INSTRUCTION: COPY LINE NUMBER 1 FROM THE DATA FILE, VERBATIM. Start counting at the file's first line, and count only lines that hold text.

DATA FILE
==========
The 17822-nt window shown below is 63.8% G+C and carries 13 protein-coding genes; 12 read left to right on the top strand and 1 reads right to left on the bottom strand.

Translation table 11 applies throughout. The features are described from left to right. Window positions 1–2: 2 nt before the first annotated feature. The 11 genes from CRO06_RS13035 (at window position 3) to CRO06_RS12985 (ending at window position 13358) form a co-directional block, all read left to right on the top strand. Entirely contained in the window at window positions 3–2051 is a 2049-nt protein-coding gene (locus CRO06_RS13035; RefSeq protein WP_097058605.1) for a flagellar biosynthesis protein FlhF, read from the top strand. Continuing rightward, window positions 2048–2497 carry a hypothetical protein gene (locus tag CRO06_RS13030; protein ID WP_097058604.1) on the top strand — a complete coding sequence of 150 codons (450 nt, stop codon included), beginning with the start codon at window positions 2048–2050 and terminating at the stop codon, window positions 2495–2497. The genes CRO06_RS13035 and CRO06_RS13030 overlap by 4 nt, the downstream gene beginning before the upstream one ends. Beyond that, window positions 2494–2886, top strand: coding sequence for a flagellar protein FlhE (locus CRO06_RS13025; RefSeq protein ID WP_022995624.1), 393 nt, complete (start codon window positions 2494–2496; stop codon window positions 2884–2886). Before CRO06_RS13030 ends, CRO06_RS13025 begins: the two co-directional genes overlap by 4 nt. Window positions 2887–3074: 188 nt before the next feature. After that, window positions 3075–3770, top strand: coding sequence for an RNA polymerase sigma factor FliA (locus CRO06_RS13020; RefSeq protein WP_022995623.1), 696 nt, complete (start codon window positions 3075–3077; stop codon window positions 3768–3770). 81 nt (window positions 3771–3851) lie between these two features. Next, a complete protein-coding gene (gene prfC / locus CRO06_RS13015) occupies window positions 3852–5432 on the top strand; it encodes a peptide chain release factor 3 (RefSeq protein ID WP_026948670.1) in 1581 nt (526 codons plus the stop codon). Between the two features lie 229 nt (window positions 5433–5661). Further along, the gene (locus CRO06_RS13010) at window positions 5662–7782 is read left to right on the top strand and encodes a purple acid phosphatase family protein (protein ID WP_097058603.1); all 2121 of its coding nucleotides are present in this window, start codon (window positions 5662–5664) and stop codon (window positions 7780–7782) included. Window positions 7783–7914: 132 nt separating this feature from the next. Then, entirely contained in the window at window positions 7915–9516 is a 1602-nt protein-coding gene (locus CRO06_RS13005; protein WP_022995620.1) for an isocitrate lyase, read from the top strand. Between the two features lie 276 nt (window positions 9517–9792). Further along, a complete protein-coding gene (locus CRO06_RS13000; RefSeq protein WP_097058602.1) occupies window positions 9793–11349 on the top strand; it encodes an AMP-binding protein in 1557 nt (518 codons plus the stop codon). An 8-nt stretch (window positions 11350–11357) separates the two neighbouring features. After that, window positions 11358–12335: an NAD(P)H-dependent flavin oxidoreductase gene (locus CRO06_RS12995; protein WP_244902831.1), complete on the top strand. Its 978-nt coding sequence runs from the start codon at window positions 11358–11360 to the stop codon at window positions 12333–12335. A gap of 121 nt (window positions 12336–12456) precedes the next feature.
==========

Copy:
The 17822-nt window shown below is 63.8% G+C and carries 13 protein-coding genes; 12 read left to right on the top strand and 1 reads right to left on the bottom strand.